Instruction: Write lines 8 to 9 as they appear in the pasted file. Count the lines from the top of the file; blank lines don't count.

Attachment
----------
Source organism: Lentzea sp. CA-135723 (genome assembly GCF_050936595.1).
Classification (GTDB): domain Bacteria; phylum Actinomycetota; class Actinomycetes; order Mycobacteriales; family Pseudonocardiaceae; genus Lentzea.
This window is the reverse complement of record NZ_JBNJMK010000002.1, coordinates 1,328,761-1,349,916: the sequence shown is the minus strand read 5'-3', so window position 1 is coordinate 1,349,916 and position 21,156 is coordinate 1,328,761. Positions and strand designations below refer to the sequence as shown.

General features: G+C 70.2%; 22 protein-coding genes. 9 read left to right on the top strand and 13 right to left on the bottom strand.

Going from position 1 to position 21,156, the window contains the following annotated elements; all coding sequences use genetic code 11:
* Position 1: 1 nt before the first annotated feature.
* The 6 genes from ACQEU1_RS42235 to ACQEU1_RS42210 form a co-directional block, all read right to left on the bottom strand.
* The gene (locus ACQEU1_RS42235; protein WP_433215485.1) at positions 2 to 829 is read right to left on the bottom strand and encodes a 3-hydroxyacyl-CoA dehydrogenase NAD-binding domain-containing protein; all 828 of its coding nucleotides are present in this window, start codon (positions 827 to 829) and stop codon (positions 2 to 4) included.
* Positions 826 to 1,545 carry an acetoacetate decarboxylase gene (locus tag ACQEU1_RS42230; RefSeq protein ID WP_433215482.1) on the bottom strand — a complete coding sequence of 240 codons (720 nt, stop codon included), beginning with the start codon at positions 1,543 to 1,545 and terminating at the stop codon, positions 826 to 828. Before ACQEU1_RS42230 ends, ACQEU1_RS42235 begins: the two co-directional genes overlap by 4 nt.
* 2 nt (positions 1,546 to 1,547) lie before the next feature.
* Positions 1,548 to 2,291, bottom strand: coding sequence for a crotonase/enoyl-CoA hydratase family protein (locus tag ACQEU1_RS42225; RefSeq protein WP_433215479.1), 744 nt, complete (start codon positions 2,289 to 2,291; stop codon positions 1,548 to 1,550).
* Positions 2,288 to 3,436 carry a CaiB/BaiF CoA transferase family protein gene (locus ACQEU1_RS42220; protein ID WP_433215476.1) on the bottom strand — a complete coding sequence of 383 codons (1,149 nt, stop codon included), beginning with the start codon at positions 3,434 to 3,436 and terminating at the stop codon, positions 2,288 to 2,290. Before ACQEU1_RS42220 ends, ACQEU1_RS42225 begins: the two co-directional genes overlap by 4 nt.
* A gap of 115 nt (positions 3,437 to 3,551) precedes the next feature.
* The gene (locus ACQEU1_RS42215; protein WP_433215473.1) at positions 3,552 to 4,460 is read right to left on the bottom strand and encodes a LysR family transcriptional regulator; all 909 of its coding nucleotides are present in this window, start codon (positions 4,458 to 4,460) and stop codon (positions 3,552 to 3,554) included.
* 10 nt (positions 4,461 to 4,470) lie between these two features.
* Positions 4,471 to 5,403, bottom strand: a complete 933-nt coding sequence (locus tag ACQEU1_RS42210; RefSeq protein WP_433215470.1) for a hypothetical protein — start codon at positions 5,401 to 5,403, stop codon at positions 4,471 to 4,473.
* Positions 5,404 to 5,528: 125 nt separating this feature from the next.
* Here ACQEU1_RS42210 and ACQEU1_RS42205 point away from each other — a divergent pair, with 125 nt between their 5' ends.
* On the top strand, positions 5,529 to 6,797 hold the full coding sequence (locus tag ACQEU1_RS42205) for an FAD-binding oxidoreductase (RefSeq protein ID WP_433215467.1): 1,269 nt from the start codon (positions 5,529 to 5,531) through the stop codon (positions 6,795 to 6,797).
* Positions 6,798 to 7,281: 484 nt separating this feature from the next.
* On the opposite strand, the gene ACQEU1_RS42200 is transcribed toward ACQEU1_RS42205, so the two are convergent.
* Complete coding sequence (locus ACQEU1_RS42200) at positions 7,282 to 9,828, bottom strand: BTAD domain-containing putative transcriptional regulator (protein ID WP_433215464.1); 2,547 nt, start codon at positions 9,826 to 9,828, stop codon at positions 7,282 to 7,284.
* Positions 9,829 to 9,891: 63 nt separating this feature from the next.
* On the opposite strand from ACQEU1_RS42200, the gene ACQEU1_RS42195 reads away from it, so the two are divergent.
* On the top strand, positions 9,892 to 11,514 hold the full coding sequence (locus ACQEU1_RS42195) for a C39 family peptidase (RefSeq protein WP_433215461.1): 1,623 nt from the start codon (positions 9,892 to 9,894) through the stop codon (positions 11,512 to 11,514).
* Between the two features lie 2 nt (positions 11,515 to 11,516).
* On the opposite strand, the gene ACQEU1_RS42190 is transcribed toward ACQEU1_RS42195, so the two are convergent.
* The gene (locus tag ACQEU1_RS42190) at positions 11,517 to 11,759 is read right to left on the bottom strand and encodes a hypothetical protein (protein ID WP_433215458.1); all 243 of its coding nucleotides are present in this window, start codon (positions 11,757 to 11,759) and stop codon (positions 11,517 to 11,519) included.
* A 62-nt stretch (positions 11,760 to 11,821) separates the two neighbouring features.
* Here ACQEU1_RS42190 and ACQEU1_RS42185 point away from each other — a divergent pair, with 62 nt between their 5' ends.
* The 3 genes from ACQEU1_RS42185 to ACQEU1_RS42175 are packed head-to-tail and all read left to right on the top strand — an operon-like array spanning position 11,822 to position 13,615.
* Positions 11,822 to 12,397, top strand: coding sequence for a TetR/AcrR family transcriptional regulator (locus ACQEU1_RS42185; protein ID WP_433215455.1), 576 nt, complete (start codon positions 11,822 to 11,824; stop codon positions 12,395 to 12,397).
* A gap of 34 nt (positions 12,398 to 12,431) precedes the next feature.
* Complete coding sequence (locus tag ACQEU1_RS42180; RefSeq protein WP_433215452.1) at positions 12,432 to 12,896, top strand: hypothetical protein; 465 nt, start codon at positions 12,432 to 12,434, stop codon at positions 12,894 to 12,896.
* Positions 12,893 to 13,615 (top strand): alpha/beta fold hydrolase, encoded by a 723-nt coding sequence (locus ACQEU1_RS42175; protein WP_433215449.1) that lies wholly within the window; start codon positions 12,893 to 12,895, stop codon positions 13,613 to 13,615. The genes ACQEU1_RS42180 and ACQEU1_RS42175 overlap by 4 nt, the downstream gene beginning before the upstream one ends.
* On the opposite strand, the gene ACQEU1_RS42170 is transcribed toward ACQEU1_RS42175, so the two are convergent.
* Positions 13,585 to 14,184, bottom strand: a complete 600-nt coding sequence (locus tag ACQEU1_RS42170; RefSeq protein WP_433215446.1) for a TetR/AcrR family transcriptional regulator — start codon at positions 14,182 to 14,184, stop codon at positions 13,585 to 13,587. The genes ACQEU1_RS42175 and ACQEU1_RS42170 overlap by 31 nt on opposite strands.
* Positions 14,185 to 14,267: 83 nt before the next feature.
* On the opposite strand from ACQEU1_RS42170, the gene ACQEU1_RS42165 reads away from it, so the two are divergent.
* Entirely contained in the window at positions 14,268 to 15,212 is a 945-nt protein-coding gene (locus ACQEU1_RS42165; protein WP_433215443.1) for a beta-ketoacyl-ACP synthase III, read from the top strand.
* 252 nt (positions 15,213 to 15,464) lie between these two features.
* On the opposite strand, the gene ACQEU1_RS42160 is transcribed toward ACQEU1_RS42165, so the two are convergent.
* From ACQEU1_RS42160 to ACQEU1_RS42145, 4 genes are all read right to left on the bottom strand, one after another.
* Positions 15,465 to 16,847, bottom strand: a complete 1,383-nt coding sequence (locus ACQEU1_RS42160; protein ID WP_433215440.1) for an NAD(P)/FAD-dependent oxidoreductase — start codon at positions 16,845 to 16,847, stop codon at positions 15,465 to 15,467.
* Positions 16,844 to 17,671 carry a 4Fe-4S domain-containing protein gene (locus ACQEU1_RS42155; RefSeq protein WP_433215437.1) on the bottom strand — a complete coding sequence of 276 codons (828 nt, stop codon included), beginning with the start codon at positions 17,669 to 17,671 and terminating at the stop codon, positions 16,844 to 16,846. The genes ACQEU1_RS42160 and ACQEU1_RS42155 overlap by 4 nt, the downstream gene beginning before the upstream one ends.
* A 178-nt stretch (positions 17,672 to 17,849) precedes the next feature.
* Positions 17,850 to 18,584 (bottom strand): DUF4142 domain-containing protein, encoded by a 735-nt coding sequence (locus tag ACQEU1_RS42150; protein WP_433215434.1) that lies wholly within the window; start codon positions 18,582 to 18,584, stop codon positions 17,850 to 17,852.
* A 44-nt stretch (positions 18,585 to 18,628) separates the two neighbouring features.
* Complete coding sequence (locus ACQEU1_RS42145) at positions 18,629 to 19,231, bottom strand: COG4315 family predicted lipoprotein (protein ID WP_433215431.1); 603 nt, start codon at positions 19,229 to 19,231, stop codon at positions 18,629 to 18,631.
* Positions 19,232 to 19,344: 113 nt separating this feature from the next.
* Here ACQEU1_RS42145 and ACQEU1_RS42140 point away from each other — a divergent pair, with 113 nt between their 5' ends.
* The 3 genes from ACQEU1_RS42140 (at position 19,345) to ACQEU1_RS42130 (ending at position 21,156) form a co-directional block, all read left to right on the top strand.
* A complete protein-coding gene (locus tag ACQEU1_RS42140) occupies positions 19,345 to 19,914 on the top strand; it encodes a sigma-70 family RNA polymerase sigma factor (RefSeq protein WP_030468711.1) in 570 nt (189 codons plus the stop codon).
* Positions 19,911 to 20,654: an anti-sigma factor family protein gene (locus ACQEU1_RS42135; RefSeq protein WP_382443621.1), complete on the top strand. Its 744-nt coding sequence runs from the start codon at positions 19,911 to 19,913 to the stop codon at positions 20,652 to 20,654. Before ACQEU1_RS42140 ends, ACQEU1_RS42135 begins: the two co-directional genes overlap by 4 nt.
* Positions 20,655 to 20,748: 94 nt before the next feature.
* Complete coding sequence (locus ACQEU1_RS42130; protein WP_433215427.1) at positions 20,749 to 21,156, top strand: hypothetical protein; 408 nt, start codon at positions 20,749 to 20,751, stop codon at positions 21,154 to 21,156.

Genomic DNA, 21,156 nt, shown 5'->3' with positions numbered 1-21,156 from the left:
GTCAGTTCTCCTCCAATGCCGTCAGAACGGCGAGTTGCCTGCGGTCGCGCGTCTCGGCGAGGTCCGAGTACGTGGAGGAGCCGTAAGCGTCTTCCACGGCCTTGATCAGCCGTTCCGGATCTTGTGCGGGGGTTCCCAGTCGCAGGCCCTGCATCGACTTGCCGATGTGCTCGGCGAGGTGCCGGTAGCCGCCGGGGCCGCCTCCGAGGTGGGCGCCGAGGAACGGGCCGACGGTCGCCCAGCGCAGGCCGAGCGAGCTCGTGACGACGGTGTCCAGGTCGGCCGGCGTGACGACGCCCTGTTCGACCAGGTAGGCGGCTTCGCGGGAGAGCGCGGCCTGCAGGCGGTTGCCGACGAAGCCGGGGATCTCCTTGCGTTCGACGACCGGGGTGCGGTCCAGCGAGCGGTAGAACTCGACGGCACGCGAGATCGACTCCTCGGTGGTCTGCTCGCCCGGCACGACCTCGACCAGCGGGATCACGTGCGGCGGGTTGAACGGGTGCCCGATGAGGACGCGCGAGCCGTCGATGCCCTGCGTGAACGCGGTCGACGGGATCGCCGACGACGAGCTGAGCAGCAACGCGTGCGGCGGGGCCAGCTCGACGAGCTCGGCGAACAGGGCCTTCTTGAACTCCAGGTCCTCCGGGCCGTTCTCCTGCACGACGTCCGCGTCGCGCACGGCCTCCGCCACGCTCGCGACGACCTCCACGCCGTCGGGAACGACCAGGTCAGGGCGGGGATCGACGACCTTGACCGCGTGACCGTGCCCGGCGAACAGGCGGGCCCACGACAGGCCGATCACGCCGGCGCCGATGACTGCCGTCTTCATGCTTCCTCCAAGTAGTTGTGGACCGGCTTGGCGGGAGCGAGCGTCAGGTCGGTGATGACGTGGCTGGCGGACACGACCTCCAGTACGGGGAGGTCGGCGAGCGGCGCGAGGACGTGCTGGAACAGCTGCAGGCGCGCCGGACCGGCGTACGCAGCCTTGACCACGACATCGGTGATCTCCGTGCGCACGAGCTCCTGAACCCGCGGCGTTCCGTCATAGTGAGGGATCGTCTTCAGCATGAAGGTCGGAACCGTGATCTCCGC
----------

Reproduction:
* The gene (locus ACQEU1_RS42235; protein WP_433215485.1) at positions 2 to 829 is read right to left on the bottom strand and encodes a 3-hydroxyacyl-CoA dehydrogenase NAD-binding domain-containing protein; all 828 of its coding nucleotides are present in this window, start codon (positions 827 to 829) and stop codon (positions 2 to 4) included.
* Positions 826 to 1,545 carry an acetoacetate decarboxylase gene (locus tag ACQEU1_RS42230; RefSeq protein ID WP_433215482.1) on the bottom strand — a complete coding sequence of 240 codons (720 nt, stop codon included), beginning with the start codon at positions 1,543 to 1,545 and terminating at the stop codon, positions 826 to 828. Before ACQEU1_RS42230 ends, ACQEU1_RS42235 begins: the two co-directional genes overlap by 4 nt.